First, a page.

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© The Author(s) 2018. Published by Oxford University Press on behalf of European Crohn’s and Colitis Organisation.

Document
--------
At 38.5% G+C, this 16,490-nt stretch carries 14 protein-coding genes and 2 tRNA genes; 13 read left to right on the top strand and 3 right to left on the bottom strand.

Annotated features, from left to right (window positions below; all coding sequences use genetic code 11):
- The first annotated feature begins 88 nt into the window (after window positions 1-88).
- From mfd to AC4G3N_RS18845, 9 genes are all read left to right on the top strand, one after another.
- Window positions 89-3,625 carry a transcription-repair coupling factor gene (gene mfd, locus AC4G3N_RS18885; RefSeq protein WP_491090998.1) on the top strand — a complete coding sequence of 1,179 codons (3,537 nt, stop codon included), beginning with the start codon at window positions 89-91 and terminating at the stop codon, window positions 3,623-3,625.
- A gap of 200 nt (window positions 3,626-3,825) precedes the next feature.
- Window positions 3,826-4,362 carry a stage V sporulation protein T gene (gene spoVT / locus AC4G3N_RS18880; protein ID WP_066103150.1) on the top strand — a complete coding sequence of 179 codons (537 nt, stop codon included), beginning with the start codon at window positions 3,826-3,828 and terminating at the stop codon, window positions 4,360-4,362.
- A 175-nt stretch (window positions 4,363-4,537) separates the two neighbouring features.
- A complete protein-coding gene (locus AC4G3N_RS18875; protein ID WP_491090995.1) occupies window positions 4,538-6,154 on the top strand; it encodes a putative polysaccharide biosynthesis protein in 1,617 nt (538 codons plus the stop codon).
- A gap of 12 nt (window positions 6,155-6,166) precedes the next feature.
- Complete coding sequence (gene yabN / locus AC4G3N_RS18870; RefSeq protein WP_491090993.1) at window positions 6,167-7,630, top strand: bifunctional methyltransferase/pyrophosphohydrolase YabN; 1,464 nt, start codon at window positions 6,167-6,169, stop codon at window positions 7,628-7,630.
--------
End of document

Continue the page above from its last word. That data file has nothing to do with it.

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Abstract